Hervé Dumez. As management researchers, the idea came quite naturally to us. We wanted to understand how hospitals were able to manage such a huge crisis, in terms of its scale and intensity. We took advantage of the de-escalation of the crisis, at the end of April, to question a multitude of actors, whether healthcare staff, civil servants, central administrations, but also more indirect actors, such as the pharmaceutical industry or dispensing chemists, who have sometimes become the last link between patients and the medical profession.
What are the main conclusions to be drawn from this report?
Hervé Dumez. The most important one remains crisis management. Despite many anxieties and complex situations, the tone is quite positive: the system has managed to hold up. The perception we have is that there was a real balance between the central action of the State, which took fundamental decisions for the system - such as containment, but also the deprogramming of operations at the beginning of the crisis or the transfer of patients between more or less affected areas - and the local initiatives taken in hospitals.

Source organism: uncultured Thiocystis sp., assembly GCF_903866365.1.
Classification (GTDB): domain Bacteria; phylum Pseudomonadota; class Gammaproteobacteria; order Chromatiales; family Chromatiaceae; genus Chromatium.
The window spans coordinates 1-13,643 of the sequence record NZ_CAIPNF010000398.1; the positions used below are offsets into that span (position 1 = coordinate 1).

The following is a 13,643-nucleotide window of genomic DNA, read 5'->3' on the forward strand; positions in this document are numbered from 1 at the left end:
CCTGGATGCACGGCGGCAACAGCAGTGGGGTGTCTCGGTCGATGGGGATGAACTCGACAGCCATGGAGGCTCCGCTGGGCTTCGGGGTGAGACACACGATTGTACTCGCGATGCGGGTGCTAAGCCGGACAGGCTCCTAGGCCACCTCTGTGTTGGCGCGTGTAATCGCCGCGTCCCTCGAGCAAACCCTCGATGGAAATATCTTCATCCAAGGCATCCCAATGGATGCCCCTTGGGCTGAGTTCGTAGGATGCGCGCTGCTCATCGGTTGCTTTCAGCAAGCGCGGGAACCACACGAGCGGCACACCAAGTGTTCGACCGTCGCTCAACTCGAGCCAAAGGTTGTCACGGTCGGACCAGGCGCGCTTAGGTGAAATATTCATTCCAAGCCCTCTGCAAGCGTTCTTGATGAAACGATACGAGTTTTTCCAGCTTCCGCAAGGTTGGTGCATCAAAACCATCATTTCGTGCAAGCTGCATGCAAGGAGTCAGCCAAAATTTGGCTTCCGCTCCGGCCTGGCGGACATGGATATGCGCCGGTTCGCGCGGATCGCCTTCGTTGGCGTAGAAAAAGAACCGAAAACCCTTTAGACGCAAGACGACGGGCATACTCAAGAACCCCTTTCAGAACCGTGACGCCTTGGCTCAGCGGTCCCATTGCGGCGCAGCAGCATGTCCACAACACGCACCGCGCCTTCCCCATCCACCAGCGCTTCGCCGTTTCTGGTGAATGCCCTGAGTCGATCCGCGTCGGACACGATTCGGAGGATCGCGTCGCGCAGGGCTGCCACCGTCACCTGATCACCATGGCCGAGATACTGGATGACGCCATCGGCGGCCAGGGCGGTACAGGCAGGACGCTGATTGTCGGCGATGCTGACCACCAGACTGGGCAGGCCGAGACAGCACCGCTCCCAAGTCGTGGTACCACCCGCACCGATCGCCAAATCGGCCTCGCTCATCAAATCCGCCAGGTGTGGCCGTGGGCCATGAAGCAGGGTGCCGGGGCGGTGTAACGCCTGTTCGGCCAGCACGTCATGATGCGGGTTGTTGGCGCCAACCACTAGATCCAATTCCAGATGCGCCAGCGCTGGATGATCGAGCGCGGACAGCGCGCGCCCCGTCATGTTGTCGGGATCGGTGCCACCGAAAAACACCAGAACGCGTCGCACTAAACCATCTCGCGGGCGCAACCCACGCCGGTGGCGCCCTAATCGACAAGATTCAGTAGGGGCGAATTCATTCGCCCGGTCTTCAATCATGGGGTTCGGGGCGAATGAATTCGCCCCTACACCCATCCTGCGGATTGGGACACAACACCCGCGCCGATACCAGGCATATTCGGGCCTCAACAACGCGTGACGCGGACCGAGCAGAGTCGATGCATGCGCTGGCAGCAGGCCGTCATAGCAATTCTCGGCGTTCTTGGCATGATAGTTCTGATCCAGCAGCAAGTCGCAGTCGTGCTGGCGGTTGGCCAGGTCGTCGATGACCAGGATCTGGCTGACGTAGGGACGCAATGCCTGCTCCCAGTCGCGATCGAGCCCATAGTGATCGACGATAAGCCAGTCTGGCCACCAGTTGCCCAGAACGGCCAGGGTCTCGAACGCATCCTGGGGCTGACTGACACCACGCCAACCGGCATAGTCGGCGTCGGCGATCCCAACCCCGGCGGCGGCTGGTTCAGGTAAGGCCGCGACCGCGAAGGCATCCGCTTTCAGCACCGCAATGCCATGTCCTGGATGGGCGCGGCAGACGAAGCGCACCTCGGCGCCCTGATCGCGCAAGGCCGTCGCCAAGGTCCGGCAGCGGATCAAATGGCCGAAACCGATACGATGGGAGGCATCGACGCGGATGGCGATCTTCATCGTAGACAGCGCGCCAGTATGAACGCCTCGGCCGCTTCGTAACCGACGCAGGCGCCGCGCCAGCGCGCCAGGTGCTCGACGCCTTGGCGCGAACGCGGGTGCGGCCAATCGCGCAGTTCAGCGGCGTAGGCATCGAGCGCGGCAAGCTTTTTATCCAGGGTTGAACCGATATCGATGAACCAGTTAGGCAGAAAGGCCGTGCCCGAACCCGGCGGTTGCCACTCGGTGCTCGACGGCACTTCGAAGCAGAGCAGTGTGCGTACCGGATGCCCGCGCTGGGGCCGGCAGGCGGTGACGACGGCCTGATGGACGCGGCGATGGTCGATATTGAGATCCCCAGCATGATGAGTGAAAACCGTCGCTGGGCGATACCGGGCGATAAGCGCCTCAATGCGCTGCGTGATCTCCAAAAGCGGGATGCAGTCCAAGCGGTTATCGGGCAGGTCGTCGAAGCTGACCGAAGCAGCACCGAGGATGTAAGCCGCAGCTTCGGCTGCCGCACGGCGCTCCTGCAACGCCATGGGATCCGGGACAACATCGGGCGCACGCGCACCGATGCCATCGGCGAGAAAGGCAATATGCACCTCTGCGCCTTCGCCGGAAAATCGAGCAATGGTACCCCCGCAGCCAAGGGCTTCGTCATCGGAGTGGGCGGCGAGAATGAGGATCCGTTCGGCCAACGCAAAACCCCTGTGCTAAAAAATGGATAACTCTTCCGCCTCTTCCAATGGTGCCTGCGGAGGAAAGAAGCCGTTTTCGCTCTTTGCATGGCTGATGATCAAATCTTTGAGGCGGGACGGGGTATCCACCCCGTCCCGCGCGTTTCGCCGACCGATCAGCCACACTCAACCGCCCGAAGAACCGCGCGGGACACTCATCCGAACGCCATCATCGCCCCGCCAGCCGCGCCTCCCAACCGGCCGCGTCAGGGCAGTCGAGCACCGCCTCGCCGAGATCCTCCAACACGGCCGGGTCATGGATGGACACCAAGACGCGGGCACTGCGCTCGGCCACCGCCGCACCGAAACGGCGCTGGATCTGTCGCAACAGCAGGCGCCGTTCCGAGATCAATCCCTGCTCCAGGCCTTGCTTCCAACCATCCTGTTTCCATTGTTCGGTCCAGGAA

On the other hand, this crisis would not have been the same without the involvement and creativity of the hospitals themselves, whose response to the crisis was quite impressive. We are not saying that everything happened in the best of all possible worlds, of course, but that in a major crisis like this one, the hospital system was able to adapt in a quick and relevant way.
Étienne Minvielle. One point that is also very important to remember is the anticipation of threats. More and more, we will be confronted with new crises, whether epidemiological or infectious - but each of them will be unprecedented. What we learn from the previous crisis is important in terms of reflexes, but not in terms of content. For example, there we ran out of masks; next time it will be something else. So the question is more about how to anticipate crises, the organizational reflex, and the forms of management to adopt in order to adapt.
How have local initiatives contributed to this adaptation?
Hervé Dumez. In this report, we give considerable importance to the famous creativity shown by hospitals. There has been the ability to create resuscitation beds very quickly, to call on retired people or students, to bring in staff from all over the place to equip the resuscitation departments... There are hospitals that have created masks with 3D printers, entire departments that have had quite remarkable inventiveness, including from the technical staff.
But are there some negative points to be retained from this crisis?